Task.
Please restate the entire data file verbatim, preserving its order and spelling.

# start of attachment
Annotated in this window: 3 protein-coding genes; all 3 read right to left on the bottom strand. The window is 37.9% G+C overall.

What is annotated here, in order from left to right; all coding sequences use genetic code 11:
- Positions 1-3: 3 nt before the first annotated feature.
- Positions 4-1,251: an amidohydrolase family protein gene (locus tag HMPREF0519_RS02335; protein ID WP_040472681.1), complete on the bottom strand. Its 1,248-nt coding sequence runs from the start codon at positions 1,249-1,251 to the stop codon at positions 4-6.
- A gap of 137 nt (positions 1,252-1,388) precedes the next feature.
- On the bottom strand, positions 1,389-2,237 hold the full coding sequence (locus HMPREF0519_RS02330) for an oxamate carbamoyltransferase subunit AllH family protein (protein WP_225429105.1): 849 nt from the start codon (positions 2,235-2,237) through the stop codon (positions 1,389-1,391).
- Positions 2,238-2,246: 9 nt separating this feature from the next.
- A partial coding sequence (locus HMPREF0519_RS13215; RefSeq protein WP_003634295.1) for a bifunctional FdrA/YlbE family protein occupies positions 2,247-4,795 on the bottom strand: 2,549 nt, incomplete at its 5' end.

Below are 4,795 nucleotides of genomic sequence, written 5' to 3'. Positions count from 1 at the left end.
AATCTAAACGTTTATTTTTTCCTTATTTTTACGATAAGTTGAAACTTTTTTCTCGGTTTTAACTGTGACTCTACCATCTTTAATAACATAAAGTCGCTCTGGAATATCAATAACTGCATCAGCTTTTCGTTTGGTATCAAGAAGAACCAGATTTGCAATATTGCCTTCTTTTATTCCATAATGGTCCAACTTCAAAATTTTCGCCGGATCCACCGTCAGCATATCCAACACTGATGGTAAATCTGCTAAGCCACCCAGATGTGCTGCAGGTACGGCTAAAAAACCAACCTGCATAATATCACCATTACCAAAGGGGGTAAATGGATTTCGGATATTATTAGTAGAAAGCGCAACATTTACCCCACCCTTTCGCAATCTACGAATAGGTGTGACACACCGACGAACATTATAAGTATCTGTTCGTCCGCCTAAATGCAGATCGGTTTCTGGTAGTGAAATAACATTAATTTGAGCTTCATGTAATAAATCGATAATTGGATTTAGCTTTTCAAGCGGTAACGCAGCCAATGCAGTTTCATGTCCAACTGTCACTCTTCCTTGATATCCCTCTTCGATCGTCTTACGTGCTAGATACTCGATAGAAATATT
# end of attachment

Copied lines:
Annotated in this window: 3 protein-coding genes; all 3 read right to left on the bottom strand. The window is 37.9% G+C overall.

What is annotated here, in order from left to right; all coding sequences use genetic code 11:
- Positions 1-3: 3 nt before the first annotated feature.
- Positions 4-1,251: an amidohydrolase family protein gene (locus tag HMPREF0519_RS02335; protein ID WP_040472681.1), complete on the bottom strand. Its 1,248-nt coding sequence runs from the start codon at positions 1,249-1,251 to the stop codon at positions 4-6.
- A gap of 137 nt (positions 1,252-1,388) precedes the next feature.
- On the bottom strand, positions 1,389-2,237 hold the full coding sequence (locus HMPREF0519_RS02330) for an oxamate carbamoyltransferase subunit AllH family protein (protein WP_225429105.1): 849 nt from the start codon (positions 2,235-2,237) through the stop codon (positions 1,389-1,391).
- Positions 2,238-2,246: 9 nt separating this feature from the next.
- A partial coding sequence (locus HMPREF0519_RS13215; RefSeq protein WP_003634295.1) for a bifunctional FdrA/YlbE family protein occupies positions 2,247-4,795 on the bottom strand: 2,549 nt, incomplete at its 5' end.

Below are 4,795 nucleotides of genomic sequence, written 5' to 3'. Positions count from 1 at the left end.
AATCTAAACGTTTATTTTTTCCTTATTTTTACGATAAGTTGAAACTTTTTTCTCGGTTTTAACTGTGACTCTACCATCTTTAATAACATAAAGTCGCTCTGGAATATCAATAACTGCATCAGCTTTTCGTTTGGTATCAAGAAGAACCAGATTTGCAATATTGCCTTCTTTTATTCCATAATGGTCCAACTTCAAAATTTTCGCCGGATCCACCGTCAGCATATCCAACACTGATGGTAAATCTGCTAAGCCACCCAGATGTGCTGCAGGTACGGCTAAAAAACCAACCTGCATAATATCACCATTACCAAAGGGGGTAAATGGATTTCGGATATTATTAGTAGAAAGCGCAACATTTACCCCACCCTTTCGCAATCTACGAATAGGTGTGACACACCGACGAACATTATAAGTATCTGTTCGTCCGCCTAAATGCAGATCGGTTTCTGGTAGTGAAATAACATTAATTTGAGCTTCATGTAATAAATCGATAATTGGATTTAGCTTTTCAAGCGGTAACGCAGCCAATGCAGTTTCATGTCCAACTGTCACTCTTCCTTGATATCCCTCTTCGATCGTCTTACGTGCTAGATACTCGATAGAAATATT